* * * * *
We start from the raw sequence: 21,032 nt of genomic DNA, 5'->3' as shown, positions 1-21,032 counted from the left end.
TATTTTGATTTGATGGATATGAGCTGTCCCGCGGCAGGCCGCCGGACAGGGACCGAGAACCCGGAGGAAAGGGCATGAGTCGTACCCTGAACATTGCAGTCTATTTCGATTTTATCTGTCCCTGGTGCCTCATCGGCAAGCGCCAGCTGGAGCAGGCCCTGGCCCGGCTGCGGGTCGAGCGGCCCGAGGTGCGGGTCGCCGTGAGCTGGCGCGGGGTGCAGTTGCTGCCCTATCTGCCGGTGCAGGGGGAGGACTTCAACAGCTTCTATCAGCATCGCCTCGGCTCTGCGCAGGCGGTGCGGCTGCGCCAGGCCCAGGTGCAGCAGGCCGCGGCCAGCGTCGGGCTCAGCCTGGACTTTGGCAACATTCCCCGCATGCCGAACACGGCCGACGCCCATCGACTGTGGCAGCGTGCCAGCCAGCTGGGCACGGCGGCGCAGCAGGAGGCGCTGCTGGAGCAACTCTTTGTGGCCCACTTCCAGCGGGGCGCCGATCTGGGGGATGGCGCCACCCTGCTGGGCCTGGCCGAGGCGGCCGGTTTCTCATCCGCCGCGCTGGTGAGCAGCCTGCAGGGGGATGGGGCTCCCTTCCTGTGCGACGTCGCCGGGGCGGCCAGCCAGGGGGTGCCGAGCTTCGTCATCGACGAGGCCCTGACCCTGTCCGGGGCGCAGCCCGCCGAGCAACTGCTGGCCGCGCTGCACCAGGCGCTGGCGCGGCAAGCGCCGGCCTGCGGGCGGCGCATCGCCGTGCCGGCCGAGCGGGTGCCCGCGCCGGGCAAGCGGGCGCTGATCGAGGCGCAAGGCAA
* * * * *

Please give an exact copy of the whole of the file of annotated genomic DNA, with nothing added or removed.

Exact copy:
We start from the raw sequence: 21,032 nt of genomic DNA, 5'->3' as shown, positions 1-21,032 counted from the left end.
TATTTTGATTTGATGGATATGAGCTGTCCCGCGGCAGGCCGCCGGACAGGGACCGAGAACCCGGAGGAAAGGGCATGAGTCGTACCCTGAACATTGCAGTCTATTTCGATTTTATCTGTCCCTGGTGCCTCATCGGCAAGCGCCAGCTGGAGCAGGCCCTGGCCCGGCTGCGGGTCGAGCGGCCCGAGGTGCGGGTCGCCGTGAGCTGGCGCGGGGTGCAGTTGCTGCCCTATCTGCCGGTGCAGGGGGAGGACTTCAACAGCTTCTATCAGCATCGCCTCGGCTCTGCGCAGGCGGTGCGGCTGCGCCAGGCCCAGGTGCAGCAGGCCGCGGCCAGCGTCGGGCTCAGCCTGGACTTTGGCAACATTCCCCGCATGCCGAACACGGCCGACGCCCATCGACTGTGGCAGCGTGCCAGCCAGCTGGGCACGGCGGCGCAGCAGGAGGCGCTGCTGGAGCAACTCTTTGTGGCCCACTTCCAGCGGGGCGCCGATCTGGGGGATGGCGCCACCCTGCTGGGCCTGGCCGAGGCGGCCGGTTTCTCATCCGCCGCGCTGGTGAGCAGCCTGCAGGGGGATGGGGCTCCCTTCCTGTGCGACGTCGCCGGGGCGGCCAGCCAGGGGGTGCCGAGCTTCGTCATCGACGAGGCCCTGACCCTGTCCGGGGCGCAGCCCGCCGAGCAACTGCTGGCCGCGCTGCACCAGGCGCTGGCGCGGCAAGCGCCGGCCTGCGGGCGGCGCATCGCCGTGCCGGCCGAGCGGGTGCCCGCGCCGGGCAAGCGGGCGCTGATCGAGGCGCAAGGCAA